What does the sector understand by “low risk”?

A financial institution can be defined as a business that has been licensed by the public authorities to firstly attract public savings and then lend out these savings in a responsible manner. Protecting and investing customer deposits is a core task for the financial institutions, and confidence is a central aspect in that regard.

That confidence was dealt a severe blow by the financial crisis of 2008. In various cases, excessive attention to share prices and the short term led to unsustainable growth and profit targets, and to risks being taken that in some cases appeared difficult to manage. The consequences of the crisis were felt by the financial institutions, their shareholders, their financers and the whole of society.

Today, exaggerated attention on the short term has been renounced by the Belgian banks. Now, the financial sector is focusing entirely on putting itself at the service of people, society and the economy, rather than on achieving profit figures. The importance of the saver and the borrower is crucial in that regard.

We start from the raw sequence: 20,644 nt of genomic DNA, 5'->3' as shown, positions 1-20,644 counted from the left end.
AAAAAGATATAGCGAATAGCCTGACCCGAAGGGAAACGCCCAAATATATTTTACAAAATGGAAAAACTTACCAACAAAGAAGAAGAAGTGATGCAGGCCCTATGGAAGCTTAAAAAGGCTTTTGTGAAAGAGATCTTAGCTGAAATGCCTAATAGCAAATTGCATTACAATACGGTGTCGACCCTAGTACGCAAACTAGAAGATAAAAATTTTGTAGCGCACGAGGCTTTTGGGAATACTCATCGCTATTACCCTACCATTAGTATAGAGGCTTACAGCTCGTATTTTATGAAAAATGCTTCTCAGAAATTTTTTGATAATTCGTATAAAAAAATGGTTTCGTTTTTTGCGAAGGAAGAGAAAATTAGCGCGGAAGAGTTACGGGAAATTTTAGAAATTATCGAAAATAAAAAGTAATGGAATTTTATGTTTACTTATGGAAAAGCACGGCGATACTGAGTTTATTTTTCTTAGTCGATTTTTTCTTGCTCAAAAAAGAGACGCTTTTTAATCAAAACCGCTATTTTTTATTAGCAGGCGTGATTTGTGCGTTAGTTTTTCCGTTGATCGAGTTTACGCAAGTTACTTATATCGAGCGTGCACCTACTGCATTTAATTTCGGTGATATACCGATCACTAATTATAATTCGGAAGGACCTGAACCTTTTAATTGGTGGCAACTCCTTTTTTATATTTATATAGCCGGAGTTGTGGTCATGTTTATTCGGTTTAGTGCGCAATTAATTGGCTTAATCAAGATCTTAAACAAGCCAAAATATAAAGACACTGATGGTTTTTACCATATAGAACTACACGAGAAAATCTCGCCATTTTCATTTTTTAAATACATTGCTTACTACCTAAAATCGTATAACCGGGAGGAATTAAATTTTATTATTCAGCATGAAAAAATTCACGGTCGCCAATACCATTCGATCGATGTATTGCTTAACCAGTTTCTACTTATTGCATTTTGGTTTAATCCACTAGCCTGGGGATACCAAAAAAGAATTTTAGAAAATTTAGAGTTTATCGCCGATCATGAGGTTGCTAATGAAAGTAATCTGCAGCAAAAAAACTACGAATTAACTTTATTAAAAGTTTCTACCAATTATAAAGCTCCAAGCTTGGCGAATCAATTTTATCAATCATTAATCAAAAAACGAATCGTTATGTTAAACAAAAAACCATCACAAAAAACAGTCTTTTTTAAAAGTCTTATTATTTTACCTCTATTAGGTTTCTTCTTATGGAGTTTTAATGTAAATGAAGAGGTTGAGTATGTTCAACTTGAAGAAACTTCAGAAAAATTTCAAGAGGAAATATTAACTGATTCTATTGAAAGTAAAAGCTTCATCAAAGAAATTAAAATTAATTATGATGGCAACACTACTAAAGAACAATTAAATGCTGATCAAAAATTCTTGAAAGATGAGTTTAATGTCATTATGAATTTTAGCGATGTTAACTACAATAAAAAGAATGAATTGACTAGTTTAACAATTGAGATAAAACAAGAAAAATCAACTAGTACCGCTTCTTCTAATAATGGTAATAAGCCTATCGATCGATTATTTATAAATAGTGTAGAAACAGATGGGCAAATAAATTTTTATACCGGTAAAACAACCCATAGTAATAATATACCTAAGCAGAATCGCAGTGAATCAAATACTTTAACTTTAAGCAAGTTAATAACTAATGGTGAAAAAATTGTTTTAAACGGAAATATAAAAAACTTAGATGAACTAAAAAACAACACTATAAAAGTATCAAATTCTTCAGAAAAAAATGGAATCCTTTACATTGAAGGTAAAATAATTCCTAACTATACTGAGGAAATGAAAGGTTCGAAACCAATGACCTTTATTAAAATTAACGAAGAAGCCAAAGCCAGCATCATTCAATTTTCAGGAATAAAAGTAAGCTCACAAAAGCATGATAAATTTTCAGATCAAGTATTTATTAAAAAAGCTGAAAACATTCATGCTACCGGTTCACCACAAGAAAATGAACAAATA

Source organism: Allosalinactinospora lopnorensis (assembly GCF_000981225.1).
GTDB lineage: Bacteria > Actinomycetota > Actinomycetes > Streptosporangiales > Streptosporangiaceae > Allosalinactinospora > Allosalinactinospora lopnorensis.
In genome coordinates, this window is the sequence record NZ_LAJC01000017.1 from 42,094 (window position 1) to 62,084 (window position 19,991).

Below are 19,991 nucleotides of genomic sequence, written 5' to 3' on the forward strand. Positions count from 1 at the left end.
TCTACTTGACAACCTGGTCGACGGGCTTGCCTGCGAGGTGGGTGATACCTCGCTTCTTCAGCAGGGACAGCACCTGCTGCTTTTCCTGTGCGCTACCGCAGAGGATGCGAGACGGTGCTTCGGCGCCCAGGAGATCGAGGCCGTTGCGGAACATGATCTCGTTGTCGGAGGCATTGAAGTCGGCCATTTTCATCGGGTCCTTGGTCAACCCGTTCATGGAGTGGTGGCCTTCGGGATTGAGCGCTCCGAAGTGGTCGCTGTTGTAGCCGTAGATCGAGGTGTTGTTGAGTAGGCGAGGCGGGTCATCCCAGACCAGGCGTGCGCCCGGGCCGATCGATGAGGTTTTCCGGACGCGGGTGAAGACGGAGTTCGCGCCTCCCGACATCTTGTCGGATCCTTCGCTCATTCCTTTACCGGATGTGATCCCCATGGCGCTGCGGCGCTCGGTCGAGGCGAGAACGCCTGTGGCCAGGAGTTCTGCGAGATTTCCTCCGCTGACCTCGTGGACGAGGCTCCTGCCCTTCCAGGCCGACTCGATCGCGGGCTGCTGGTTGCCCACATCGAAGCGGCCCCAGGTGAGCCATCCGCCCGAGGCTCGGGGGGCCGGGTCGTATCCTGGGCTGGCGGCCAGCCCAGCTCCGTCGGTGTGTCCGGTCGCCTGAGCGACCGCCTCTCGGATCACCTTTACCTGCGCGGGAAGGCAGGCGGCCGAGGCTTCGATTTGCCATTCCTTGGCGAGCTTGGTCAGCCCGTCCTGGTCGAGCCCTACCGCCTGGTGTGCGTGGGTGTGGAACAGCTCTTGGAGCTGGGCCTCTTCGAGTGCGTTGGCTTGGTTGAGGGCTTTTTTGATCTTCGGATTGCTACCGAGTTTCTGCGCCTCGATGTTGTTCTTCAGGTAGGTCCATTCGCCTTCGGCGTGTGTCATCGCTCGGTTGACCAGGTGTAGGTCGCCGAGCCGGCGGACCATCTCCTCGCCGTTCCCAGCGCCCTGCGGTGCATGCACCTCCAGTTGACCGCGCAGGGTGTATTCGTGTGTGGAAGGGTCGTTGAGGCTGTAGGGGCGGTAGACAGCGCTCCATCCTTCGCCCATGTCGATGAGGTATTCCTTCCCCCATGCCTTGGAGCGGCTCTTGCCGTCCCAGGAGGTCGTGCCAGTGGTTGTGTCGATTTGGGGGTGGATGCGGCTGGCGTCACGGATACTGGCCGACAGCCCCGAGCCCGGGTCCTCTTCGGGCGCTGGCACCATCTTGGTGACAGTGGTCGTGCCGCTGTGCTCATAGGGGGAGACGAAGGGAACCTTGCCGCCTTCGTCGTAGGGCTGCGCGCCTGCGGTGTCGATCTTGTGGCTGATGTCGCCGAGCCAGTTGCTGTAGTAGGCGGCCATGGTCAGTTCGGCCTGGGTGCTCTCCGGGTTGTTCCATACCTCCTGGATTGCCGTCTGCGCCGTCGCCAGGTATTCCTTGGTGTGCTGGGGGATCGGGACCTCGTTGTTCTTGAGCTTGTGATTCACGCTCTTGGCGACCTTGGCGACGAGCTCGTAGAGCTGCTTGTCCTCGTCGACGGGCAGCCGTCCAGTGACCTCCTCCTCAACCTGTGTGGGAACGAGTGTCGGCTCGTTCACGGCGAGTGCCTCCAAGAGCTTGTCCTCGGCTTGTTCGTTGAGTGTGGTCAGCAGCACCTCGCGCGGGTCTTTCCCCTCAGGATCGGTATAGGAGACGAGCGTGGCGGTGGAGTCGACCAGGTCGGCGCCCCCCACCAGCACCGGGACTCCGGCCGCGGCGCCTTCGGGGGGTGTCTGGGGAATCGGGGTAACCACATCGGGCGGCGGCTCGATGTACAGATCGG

This does not, however, mean that financial institutions (can) operate on an entirely risk-free basis. Even basic banking activities, such as providing credit, involve certain risks. For example, the financial institution is never entirely certain that the borrower can pay off its loan on time and in full, or that the financing the institution has today will still be there at the same price at the end of the life of its assets. 

In addition, risk is a relative concept. What is risky and what is not? Before the financial crisis, the illusion prevailed that zero risk was possible, for example for sovereign bonds. However, the events of recent years have shown that this was not the case.

The fact that banks should avoid risks is one of the contradictory demands society places on the financial sector: financial institutions have to provide cheap credit without taking the risks necessary to make this cheap credit possible. That is not feasible in practice, since the demand ignores the fact that by definition providing credit involves a form of risk and that this risk comes at a cost.

To fully play its role as a financer of the economy, a financial institution must be able to take socially beneficial and calculated risks. However, risks must be spread such that they remain manageable so as to avoid systemic risks. In this sense, banking is not about avoiding risks, but rather about managing them. Important steps have been taken in that regard, both by the regulator (See Supervision and regulation have changed) and the banks themselves (See Banks in Belgium have changed).